What inspired your poem this month?
In the context of recent events in Israel/Palestine, I wanted to confront my own confusion and frustration with the fraught concepts of homeland and homecoming. Philip Larkin wrote that ‘home is so sad’: To go home is to confront the distance between idealisation and reality and I wanted to explore how all existing homelands are morally compromised and politically troubled. This seems particularly urgent given the tension many British Jews feel between different conceptions of Zionism and the actions of the Israeli government, in the context of a fraught public debate over Jewish identity. The poem isn’t autobiographical, but my familial connection to Israel and to diaspora Judaism drew me to the subject – particularly after reading some of Rachel Long’s recent work on families both as means of survival and myth-making machines.
Who do you think writes well on the subject of change?
Some of the best poets around have a way of capturing cinematic leaps between moments of silence and stillness, to distil vast sweeps of political change into the few minutes it takes you to read or listen to a poem. The poets who grapple best with this are those who try and grasp the political by reaching through the personal: Danez Smith, Patricia Smith, Claudia Rankine, Aimee Nezhukumatathil, Ocean Vuong to name a handful.
Some of the best poets around have a way of capturing cinematic leaps between moments of silence and stillness
Why do you think poetry is a good way to talk about change?
As we’re always forced to the outer frontiers of history, we cannot make sense of the present in the same way we make sense of the past. We’re laying the rail tracks just in front of the moving train. It can feel incredibly disorienting, confusing and almost claustrophobic to live out these changes anchored in the partiality and uncertainty of our everyday lives. Poetry presents us with a mode of embracing that kind of doubt and uncertainty, giving us a way of writing through the chaos, exploring it not as something disorientating, but as a source of possibility. It gives us a way of staying with the trouble, dwelling in uncertainty – and hopefully, therefore, not retreating into despair or apathy.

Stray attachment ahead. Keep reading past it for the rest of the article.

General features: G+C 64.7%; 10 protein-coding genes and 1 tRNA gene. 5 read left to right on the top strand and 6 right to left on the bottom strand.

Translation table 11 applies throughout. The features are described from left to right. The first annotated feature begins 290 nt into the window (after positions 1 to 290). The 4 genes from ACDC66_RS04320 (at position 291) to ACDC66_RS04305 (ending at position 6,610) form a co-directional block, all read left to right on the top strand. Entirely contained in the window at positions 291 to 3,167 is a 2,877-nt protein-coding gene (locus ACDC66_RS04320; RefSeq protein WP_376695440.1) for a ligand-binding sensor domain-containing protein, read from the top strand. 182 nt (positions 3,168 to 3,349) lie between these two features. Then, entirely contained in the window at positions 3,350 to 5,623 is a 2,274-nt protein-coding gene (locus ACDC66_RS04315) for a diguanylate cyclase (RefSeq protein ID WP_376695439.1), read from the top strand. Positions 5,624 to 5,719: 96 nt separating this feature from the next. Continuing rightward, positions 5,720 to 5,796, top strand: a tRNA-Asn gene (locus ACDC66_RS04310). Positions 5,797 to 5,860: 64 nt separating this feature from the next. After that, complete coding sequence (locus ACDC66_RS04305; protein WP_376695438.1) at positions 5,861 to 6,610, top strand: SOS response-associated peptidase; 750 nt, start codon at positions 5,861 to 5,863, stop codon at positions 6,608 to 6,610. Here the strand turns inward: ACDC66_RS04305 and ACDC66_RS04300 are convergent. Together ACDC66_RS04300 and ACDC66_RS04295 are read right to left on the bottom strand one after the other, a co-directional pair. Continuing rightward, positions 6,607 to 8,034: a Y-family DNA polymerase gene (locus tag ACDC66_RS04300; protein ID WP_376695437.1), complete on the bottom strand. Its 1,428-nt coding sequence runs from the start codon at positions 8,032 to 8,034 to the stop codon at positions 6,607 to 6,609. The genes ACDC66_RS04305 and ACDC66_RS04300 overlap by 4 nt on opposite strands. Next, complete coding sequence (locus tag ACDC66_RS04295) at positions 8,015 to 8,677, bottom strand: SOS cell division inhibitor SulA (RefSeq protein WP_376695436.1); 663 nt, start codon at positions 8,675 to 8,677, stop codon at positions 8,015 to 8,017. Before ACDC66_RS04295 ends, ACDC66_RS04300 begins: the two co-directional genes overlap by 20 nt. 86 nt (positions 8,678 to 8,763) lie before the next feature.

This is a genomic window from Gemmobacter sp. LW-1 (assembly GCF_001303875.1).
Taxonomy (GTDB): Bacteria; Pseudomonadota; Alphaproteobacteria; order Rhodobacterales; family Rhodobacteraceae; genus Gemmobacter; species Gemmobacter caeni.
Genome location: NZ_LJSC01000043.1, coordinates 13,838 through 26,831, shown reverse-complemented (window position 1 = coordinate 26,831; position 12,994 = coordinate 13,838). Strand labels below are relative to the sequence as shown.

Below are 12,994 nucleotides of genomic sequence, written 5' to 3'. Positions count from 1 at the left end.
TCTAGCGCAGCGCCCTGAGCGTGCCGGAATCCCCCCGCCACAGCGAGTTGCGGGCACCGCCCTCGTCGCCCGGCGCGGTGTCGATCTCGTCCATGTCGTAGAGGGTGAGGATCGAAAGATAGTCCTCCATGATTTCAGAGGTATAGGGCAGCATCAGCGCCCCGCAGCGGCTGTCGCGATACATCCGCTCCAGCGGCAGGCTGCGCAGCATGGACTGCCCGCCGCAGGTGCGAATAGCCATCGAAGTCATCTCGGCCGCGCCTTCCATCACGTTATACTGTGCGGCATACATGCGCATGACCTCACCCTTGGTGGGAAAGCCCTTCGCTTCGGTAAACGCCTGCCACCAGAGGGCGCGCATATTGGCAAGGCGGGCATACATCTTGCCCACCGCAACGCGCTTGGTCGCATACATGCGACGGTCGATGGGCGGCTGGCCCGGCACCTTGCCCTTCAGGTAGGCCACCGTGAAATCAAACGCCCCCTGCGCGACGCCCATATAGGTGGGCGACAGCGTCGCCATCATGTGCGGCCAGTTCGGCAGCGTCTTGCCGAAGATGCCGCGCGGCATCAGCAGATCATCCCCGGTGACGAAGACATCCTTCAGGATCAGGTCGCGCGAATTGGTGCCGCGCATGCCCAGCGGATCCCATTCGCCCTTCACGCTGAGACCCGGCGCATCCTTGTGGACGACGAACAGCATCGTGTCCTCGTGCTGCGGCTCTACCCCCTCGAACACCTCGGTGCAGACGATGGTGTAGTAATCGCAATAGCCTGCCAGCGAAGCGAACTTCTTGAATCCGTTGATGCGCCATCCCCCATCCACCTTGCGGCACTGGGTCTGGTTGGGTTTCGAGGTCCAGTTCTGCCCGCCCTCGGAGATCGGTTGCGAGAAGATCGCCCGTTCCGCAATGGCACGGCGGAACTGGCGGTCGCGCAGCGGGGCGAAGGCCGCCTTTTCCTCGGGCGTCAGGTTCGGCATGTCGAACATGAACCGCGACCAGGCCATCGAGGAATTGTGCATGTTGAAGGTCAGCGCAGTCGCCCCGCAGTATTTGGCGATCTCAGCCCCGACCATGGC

How has poetry changed your life?
I’ve always read a lot of poetry – a preoccupation which started long before I ever thought to try my hand at actually writing it. Since then, the discipline of writing (the obsession, really) has nurtured a curiosity about the detail of everyday life; a hunger for the small strange intimate things is necessary if you’re continually dredging the world for new material.